Academics and policymakers enthusiastically endorse “evidence-based” policymaking, for obvious reasons. (After all, what is the alternative? Faith? Popularity contests?) But while evidence—including quantitative evidence—is often helpful, we must be mindful of the limits on what empirical analysis can tell us about important topics. Take the regulation of transnational bribery. Scholars and policymakers would like to know if the current regime—laws like the U.S. Foreign Corrupt Practices Act (FCPA) and U.K. Bribery Act, and international instruments like the OECD Anti-Bribery Convention—has “worked.” That is, have these instruments reduced bribery by the firms that they cover? And did those laws have additional, possibly undesirable collateral consequences, for example reducing investment in countries perceived to be corrupt?
The most sophisticated efforts to answer these questions (see, for example, here and here and here) essentially rely on what social scientists call “natural experiments.” First, the intervention (the law or policy change) of interest, which (in a borrowing from medical terminology) researchers call the “treatment.” Next, one must identify the population of interest—say, firms or countries—and an outcome of interest (such as the frequency of bribery or the level of investment). Then, the researcher identifies the subset of those entities that are affected by the intervention (for example, the firms that fall under the jurisdiction of the new anti-bribery law); this is the “treatment group.” The researcher also identifies another subset of entities—the “control group”—that appears otherwise similar to the treatment group, but did not receive the treatment (for example, a group of firms that are outside the jurisdiction of the new law). The big difference between a “controlled experiment” and a “natural experiment” is that in a controlled experiment the researcher can randomly choose which members of the population receive the treatment (for example by randomly selecting some patients to get a new drug and giving the other patients a placebo), but in a natural experiment, the assignment of the treatment is done not by the researcher, but by some “natural” process in the world. In trying to figure out the effect of an anti-corruption law, it generally is not feasible to conduct a controlled experiment: researchers can’t decide that these firms but not those firms, selected at random, will fall under the jurisdiction of an anti-bribery law. So the best that researchers can do is to rely on natural experiments and try to account as best they can for possible differences between the control group and the treatment group by including additional control variables in a multivariate regression.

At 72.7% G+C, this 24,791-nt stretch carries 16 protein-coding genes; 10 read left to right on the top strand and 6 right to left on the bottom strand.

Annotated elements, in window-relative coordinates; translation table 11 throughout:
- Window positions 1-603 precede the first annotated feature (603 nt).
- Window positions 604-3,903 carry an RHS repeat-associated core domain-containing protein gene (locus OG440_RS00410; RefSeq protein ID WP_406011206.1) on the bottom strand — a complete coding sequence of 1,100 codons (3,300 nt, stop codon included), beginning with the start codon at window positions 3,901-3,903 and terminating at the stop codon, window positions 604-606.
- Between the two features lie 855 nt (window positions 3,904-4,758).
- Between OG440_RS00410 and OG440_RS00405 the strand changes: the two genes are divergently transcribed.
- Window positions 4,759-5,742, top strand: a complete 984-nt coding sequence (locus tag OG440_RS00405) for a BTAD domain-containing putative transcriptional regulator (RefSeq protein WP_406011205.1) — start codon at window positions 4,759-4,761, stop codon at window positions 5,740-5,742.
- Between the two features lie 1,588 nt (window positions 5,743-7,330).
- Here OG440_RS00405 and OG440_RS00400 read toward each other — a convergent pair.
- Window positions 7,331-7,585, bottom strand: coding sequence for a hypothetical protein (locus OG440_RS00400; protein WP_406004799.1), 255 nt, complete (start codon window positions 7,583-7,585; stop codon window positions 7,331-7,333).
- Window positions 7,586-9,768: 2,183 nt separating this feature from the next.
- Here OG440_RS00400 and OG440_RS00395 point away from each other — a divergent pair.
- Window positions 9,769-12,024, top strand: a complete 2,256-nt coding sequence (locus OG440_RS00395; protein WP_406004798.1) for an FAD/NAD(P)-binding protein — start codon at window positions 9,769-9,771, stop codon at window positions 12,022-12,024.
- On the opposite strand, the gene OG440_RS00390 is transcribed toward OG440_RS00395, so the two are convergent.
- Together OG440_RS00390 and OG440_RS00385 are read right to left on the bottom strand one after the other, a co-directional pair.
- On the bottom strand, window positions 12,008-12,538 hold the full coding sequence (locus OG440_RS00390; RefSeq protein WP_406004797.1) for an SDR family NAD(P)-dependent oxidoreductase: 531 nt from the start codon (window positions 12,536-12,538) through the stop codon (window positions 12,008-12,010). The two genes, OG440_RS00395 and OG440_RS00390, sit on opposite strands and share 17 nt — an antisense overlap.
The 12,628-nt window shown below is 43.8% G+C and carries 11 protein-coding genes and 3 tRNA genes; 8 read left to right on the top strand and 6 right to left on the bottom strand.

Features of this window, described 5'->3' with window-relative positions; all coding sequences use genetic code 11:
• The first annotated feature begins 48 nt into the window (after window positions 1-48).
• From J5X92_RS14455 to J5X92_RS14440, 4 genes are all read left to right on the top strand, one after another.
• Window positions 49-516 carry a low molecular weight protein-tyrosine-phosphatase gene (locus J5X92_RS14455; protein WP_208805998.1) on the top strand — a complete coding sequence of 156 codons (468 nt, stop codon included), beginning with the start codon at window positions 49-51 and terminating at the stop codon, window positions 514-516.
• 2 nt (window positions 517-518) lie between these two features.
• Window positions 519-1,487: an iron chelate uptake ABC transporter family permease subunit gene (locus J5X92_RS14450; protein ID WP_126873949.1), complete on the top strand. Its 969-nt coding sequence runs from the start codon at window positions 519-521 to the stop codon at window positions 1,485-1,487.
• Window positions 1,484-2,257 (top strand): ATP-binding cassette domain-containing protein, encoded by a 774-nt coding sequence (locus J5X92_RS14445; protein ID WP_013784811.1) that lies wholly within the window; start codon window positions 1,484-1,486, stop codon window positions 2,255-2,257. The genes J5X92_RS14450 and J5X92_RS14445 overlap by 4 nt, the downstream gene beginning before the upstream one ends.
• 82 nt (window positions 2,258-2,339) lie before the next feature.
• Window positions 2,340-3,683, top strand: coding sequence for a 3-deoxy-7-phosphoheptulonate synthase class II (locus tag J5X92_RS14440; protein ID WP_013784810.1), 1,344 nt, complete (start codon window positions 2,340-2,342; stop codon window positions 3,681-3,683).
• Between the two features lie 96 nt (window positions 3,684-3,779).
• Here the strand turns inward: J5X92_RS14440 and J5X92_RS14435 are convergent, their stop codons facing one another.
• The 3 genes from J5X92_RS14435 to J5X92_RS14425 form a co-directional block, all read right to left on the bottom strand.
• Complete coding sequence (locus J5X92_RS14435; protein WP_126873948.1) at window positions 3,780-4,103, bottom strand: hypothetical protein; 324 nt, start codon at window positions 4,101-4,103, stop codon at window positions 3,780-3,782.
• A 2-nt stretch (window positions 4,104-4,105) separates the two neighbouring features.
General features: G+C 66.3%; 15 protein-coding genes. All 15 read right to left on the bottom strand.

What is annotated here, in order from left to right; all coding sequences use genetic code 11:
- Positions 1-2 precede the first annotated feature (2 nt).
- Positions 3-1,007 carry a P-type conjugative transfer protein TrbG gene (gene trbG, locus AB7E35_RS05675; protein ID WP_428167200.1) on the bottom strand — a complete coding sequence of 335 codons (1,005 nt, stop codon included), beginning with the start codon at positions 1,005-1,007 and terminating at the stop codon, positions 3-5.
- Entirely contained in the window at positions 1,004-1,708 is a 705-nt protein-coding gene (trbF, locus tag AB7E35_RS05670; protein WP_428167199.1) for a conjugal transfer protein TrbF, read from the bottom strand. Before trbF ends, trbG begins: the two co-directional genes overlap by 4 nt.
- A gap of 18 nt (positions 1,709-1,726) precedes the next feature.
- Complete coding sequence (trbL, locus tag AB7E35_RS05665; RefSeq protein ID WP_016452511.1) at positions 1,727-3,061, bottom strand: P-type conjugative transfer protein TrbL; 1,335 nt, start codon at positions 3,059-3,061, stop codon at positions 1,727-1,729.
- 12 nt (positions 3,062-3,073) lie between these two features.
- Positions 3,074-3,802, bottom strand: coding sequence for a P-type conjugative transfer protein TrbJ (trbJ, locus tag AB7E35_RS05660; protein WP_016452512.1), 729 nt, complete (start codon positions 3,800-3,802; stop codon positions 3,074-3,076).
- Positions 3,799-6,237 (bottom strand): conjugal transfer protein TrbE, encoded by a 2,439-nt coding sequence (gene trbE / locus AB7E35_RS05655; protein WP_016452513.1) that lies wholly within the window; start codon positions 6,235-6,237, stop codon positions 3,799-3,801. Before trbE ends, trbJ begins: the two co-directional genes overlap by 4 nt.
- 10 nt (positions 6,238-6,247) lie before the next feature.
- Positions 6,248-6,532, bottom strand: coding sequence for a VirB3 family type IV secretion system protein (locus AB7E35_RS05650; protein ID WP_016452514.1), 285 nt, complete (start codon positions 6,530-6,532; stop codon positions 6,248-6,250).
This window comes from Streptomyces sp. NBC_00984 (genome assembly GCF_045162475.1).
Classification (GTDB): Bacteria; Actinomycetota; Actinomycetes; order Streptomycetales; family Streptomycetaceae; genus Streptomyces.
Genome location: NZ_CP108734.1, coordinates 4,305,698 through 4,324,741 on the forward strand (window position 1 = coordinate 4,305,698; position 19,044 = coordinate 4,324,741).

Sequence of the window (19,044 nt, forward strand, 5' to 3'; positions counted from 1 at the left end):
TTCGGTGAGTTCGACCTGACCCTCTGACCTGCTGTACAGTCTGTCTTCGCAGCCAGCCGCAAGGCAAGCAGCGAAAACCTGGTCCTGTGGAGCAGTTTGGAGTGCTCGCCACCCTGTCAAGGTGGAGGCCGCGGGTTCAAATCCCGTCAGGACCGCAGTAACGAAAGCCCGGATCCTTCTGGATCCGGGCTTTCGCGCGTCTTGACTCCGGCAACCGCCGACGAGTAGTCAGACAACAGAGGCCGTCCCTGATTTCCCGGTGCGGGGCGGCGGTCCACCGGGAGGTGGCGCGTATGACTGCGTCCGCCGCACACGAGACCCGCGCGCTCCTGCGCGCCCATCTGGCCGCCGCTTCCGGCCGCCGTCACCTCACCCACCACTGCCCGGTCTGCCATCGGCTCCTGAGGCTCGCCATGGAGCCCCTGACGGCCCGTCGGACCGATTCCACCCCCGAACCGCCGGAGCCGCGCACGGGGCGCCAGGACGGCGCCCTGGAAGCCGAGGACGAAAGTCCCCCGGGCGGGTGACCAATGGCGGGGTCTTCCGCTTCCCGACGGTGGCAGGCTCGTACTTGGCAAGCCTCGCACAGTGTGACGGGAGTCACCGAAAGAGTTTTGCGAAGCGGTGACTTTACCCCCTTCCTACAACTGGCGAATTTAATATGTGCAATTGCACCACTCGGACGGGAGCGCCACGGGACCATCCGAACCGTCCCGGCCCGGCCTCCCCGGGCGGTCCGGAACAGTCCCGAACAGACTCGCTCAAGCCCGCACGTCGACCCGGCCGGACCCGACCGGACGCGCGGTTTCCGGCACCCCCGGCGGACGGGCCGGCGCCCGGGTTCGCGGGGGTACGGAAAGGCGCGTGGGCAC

Unfortunately, when it comes to studying the effects of transnational anti-bribery laws, these sorts of studies face several fundamental challenges, which are all too often overlooked or understated.
- First, as with just about all studies that rely on natural experiments, there is a deep problem with attributing differences in outcomes to the treatment, as opposed to other differences between the treatment and control group. It’s impossible to control for everything, especially since some of the variables that might affect both selection into the treatment group and the outcome of interest may not be the sorts of things researchers can observe.